What’s next for Mikaela Shiffrin in the final month?
Six races apparently remain
The show must go on, people.
Yes, after two weeks of the scrutiny, hype, analysis and proclamations that were the FIS Alpine World Ski Championships in Cortina, Italy, the World Cup restarts this weekend like nothing ever happened.
The men are in Bankso, Bulgaria, for two giant slaloms and the women stay in Italy for speed (two downhills and a super-G) in Val di Fassa. The World Cup championship, season titless and individual goals remain.
Here’s what’s up for Mikaela Shiffrin in the next four weeks.
The state of the Shiffrin
Were we having a State of the Shiffrin Address, we would have the obligatory applause line of “the state of our union/Shiffrin is strong.” In the course of 10 days at worlds, Shiffrin raced super-G for the first time in more than a year and took third, did a combi for the first time in nearly two years and won, nearly won the GS after struggling by her standards in the discipline and medaled in the slalom for the fifth worlds in a row.
Any doubts about Mikaela not being the same racer before/and after her father’s death a little more than a year ago are gone. Shiffrin will still have days or periods of times where things are tough, but she’s coming out of this on her own schedule.
Yes, there are four weeks left in 2020-21, but the world is already worried about the 2021-22 season, the 2022 Olympics in Beijing and the specter of Shiffrin returning to dominance.
The women have speed in Val Di Fassa this weekend, followed by two weekends of tech (Jasna, Slovakia, GS and slalom, and Are, Sweden, two slaloms) and conclude their season at the World Cup finals in Lenzerheide, Switzerland.
As awesome as it would be to see Shiffrin take a swing at speed the way she’s skiing, she likely skips Val di Fassa and competes in Jasna, Are and Lenzerheide. (Shiffrin is not on the start list for training in Val di Fassa.) Just a note: If Shiffrin does not compete in speed this weekend, she will not be eligible for downhill or super-G in Lenzerheide.
Only the top 25 in the points qualify in each discipline for World Cup finals, and world championships don’t count toward the World Cup.It’s silly but true that the reigning worlds bronze-medalist in super-G doesn’t qualify for the World Cup finals super-G.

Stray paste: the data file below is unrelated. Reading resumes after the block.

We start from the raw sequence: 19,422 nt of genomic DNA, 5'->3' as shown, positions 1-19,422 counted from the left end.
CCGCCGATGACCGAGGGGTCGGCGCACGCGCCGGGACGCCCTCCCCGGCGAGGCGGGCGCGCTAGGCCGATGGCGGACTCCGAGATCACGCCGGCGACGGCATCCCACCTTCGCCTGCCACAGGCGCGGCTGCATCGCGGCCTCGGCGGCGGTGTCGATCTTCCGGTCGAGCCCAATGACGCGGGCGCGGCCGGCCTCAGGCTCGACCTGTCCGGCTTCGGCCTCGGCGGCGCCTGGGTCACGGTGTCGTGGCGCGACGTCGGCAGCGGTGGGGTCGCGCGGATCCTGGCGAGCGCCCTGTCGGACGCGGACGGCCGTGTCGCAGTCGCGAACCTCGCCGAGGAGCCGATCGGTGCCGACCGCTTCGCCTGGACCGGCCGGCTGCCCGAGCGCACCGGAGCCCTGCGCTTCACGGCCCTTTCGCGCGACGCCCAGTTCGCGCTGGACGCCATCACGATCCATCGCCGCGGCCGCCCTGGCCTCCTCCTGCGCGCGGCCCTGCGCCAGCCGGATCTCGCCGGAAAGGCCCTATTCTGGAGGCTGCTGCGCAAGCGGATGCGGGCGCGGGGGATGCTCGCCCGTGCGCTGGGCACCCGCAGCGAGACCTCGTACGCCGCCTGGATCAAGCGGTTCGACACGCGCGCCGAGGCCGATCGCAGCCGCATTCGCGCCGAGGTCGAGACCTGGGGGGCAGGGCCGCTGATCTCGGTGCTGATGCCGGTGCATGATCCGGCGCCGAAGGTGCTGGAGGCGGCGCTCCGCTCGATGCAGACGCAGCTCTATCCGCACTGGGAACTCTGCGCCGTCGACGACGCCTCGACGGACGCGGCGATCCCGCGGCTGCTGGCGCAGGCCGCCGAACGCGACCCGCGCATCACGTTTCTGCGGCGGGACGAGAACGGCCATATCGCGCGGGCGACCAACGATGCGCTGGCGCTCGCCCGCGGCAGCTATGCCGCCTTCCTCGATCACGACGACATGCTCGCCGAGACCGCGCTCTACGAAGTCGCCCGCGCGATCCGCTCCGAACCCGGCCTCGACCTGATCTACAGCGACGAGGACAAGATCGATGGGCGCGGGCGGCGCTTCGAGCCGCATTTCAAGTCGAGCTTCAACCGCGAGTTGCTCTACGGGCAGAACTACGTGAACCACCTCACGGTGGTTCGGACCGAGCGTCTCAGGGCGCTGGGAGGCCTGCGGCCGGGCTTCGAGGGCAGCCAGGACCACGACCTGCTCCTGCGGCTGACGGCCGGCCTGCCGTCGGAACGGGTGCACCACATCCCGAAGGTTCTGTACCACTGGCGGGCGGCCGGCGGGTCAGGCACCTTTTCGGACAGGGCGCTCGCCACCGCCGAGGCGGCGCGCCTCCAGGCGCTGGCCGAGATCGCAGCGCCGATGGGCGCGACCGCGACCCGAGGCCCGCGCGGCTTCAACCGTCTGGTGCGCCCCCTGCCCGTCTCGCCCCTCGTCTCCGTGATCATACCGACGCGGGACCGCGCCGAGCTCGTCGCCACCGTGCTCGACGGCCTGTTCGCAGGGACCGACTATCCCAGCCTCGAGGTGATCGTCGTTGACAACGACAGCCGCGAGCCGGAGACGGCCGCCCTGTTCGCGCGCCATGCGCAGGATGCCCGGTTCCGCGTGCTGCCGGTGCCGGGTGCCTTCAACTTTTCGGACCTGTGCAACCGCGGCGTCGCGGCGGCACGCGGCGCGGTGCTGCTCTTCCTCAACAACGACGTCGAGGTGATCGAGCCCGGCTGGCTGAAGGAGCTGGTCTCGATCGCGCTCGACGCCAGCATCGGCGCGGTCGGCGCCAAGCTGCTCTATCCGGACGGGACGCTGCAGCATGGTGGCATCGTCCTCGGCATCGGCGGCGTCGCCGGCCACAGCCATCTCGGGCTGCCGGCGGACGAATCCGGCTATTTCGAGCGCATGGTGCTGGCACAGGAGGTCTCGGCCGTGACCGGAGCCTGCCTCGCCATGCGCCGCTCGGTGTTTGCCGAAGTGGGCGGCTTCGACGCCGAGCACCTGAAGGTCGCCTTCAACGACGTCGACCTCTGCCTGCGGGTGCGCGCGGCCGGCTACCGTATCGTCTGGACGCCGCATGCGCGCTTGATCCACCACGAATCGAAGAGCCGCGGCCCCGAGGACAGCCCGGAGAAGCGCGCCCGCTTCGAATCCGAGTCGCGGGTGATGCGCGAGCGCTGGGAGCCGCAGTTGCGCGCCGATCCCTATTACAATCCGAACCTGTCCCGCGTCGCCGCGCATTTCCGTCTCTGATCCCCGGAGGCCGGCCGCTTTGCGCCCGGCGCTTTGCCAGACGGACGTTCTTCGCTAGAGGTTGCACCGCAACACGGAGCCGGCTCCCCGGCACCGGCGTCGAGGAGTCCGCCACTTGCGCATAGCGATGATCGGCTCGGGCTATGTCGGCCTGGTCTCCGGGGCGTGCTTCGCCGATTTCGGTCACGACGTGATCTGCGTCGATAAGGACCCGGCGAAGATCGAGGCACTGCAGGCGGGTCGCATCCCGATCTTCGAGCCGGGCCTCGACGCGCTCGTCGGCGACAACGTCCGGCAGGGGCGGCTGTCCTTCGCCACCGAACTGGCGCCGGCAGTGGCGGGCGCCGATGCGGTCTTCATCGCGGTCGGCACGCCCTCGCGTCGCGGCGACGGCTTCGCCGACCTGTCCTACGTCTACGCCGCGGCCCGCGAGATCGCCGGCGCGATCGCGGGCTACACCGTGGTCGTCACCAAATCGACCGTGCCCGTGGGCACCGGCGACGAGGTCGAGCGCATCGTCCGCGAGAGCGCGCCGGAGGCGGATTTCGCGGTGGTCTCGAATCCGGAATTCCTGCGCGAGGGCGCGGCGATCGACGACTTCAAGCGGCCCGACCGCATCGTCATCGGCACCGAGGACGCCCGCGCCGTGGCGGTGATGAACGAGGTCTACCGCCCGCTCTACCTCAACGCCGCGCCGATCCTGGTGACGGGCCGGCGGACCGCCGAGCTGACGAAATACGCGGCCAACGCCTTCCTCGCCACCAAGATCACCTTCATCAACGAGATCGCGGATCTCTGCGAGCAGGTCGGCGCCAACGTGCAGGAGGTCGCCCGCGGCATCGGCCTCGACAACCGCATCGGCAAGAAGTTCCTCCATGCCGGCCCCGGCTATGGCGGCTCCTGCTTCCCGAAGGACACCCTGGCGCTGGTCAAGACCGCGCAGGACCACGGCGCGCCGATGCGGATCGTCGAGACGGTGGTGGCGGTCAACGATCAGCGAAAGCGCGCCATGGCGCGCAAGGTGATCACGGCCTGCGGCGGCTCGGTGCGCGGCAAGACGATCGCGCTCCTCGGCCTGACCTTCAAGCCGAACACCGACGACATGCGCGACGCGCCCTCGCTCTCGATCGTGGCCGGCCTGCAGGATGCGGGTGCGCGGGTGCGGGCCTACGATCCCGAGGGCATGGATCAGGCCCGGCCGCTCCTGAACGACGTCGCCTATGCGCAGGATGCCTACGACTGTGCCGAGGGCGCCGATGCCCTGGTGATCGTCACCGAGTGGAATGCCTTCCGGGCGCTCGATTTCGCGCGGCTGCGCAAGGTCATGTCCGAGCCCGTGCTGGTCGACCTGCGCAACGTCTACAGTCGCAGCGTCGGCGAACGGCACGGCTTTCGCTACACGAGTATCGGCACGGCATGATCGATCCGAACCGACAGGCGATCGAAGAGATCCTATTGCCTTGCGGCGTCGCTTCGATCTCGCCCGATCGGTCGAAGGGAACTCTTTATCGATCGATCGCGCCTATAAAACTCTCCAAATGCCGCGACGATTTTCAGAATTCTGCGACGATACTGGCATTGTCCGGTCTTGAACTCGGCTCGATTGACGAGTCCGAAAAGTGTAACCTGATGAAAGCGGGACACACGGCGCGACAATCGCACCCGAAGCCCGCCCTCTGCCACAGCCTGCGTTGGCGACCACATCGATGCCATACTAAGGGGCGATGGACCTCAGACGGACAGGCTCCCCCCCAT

If we go on the assumption that Shiffrin has six races (four slaloms, two giant slaloms) left from Jasna, Are and Lenzerheide, the slalom title is in play.
Slovakia’s Petra Vlhova leads with 400 points with Austria’s Katharina Liensberger (360) and Shiffrin at 335 with 400 points up for grabs during the next four weeks. Shiffrin gaining 70 points during four slaloms is not asking her to pole vault over the Great Wall of China. This is quite attainable.
The bigger question is who’s the greater competition? Vlhova got off to the hot start in slalom, but Liensberger seems to be coming on strong late, including winning the worlds slaom last weekend.
In giant slalom, Shiffrin trails Italy’s Marta Bassino by 180 points with only two GS(es) remaining, so Mikaela would need many well-orchestrated lightning strikes and a conveniently-placed blimp accident or two to win there.
The overall also appears out of reach. Vlhova (989) Switzerland’s Lara Gut-Behrami (947) and Michelle Gisin (807) are the leaders with Shiffrin in seventh with 615 points. Shiffrin shouldn’t win the World Cup championship, but we’d be remiss in mentioning that she does have a shot if she goes thermonuclear in her last six races.
If Shiffrin runs the table in her six races, she can get to 1,215 points. It’s not likely, but we’ve seen stranger.